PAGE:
All week, in the lead up to the important World Cup clash between the US and Slovenia, pundits in the States have spoken and written tens of thousands of English words about how it’ll go. You may not know it, but there are an equal number in Slovenian.
In an effort to hear the buzz surrounding Friday's foe, we scouted out a couple of Slovenian soccer scribes to get their takes on the game.
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Before he'd even start with match analysis, Andrej Miljković of the nation's top sports daily, Ekipa, was eager to impress exactly how monstrously important this game is back home.
"We now have a chance to get among the last 16 of a World Cup, so this is the biggest game in Slovenia's history," he told MLSsoccer.com by phone from South Africa. "This is how it's seen by the team, by the media, by the public.
"Everybody knows it is going to be a tough match. The USA has improved year after year, and has now reached the level that has never been reached before by U.S. soccer, so we all know this is a very, very good team."
"But this is our chance," stated Miljković. "It's one match, and if we win it, we're directly through to the second round."
Zurnal24 correspondent Pine Zupam reports that those fans at home believe their boys can get the job done against the United States in Johannesburg.
"Slovenians are very confident, the fans of the national team," he said. "Mostly, they are wondering if we will go for the win.
"If we win, we advance, but this team has been based its success in the past months on a solid defense and quick counterattacking moves, so we are not sure if the coach will be brave enough."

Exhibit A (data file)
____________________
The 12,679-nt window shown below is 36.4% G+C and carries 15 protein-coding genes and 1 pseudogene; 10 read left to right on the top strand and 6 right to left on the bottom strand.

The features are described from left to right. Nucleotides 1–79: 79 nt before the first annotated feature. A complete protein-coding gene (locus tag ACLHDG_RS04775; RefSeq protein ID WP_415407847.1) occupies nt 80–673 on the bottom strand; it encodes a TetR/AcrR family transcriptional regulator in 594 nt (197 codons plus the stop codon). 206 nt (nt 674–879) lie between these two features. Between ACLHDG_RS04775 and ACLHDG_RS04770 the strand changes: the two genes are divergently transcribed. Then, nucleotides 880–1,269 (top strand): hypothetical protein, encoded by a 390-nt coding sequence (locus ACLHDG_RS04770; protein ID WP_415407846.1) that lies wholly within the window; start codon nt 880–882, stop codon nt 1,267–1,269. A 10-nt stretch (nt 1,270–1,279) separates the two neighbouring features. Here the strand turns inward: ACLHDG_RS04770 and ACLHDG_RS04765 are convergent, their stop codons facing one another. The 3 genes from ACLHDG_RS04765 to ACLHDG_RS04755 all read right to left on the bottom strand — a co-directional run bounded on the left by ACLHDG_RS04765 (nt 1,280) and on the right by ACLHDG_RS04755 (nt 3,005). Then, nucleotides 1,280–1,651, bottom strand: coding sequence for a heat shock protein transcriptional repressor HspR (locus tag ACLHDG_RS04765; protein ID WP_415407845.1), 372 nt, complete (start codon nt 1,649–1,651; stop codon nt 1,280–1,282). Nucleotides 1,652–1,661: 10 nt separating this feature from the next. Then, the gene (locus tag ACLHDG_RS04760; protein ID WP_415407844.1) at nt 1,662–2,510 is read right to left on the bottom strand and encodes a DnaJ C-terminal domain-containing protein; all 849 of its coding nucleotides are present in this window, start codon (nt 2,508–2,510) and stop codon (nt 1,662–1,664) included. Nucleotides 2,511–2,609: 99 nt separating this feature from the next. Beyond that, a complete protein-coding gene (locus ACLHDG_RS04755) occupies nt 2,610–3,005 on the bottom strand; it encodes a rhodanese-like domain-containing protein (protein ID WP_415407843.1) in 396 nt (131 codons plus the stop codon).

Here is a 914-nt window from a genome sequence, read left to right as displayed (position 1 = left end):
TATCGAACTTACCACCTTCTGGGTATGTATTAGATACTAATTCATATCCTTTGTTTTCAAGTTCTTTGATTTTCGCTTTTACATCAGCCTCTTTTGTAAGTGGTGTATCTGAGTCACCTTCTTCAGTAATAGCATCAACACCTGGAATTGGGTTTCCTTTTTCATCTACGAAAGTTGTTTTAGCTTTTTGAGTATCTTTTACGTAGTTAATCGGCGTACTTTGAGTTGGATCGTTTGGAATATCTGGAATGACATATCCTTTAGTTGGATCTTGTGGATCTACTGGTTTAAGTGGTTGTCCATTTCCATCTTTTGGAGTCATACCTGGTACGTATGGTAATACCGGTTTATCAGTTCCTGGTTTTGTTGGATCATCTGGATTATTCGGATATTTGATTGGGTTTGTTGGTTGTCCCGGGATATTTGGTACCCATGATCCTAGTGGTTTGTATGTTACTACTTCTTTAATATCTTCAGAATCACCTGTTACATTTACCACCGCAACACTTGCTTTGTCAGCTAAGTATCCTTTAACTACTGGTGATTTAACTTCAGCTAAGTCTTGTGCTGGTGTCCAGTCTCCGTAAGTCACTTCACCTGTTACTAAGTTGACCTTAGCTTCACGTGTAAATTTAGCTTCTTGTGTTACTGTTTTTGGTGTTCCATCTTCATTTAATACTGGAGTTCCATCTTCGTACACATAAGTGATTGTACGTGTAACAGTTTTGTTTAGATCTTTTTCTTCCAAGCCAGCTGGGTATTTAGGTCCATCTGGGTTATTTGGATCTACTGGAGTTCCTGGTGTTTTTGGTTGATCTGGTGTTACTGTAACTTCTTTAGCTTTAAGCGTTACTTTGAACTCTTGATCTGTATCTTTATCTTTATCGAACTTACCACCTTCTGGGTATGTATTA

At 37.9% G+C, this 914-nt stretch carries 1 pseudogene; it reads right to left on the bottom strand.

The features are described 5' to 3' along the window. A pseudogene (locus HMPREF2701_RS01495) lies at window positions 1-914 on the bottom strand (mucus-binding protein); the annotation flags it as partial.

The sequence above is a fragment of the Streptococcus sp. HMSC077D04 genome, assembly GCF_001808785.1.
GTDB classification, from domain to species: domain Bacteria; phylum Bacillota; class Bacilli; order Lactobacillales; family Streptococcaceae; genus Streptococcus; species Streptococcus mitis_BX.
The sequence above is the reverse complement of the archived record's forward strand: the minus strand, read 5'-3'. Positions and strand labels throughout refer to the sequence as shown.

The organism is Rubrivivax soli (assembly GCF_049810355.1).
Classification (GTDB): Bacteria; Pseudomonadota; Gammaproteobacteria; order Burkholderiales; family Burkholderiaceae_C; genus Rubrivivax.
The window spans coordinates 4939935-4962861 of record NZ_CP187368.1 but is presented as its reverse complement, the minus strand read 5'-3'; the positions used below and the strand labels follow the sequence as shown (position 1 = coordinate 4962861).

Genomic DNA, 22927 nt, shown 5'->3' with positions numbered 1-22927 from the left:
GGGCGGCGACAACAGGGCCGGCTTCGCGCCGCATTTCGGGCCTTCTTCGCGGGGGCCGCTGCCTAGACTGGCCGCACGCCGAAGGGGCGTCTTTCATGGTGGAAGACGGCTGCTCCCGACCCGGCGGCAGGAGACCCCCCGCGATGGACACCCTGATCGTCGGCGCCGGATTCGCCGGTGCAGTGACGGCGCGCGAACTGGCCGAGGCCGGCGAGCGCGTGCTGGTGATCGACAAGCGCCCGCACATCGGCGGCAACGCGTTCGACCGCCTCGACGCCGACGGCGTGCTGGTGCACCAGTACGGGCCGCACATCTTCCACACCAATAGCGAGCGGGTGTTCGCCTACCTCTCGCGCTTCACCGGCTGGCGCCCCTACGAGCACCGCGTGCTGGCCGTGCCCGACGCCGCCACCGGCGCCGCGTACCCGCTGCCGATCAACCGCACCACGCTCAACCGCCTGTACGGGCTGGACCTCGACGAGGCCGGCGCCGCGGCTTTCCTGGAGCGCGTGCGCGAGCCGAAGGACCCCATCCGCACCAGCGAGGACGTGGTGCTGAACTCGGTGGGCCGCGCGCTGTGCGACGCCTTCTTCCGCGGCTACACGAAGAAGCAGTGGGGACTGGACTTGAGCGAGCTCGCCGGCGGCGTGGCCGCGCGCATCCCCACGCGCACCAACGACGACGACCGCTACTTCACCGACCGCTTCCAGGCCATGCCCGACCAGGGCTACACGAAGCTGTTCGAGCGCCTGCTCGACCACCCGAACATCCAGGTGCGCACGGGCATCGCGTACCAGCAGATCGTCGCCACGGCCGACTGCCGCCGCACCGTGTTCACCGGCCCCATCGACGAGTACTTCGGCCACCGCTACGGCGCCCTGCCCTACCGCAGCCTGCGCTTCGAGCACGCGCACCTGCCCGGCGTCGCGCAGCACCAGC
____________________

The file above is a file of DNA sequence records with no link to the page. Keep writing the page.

Miljković, however, feels Slovenia coach Matjaž Kek does not have the luxury of choice; he must attack at some point.
"The team will do its best," he assured. "They are highly motivated. The coach has studied the opposition as well as he could, so he believes the team is ready, the team is prepared, and they will give it a go. They will try to write Slovenia's football history.
"They will definitely go for the win. A draw, we know, probably won't be enough. It will be very difficult to get any points against England. Everybody believes the U.S. are a great team, but not as good as England. The draw, to us, means third place."
"It will not be a siege on the U.S. goal," Miljković presumes of the game plan. "But it will be a tactical approach that is cautious at the back, tries to score at least one goal and not give any."
Zupam is in full agreement that Slovenia won't want to head into group closing day needing a result off England.
"[The team] would find themselves in an awkward position on the last draw, trying to save its skin against England," he said.
He says the operation is airtight around Slovenia camp these days, with the Green Dragons not wanting to give away any clues about what they'll do on Friday.
"I think they are hiding," cracked Zupam. "In the last press conference, they refused to talk about anything concrete. They will probably start with a conservative approach and act accordingly."
He does not hesitate to offer his guess as to the manager's biggest worry over facing the US with everything on the line.
"The link-up between [Clint] Dempsey and [Landon] Donovan," Zupam opined. "It could be difficult if [Donovan] cuts inside from the left because he is a right-footed shooter. It could cause problems because our fullbacks are perhaps not as strong as they should be."
Miljković thought in broader terms when pondering the greatest concern for Slovenia.
"The biggest problem they have to worry about, I think, is the physical strength [of the U.S. team]," said. "Slovenia has always had problems with physical teams. They do well against what I like to call the soft teams, the teams that like to put the ball on the floor and consider themselves technical."
"Not that they are not good technical players, but the U.S. is a team with a huge amount of physical strength. [Slovenia] have a physical deficit to the United States of America."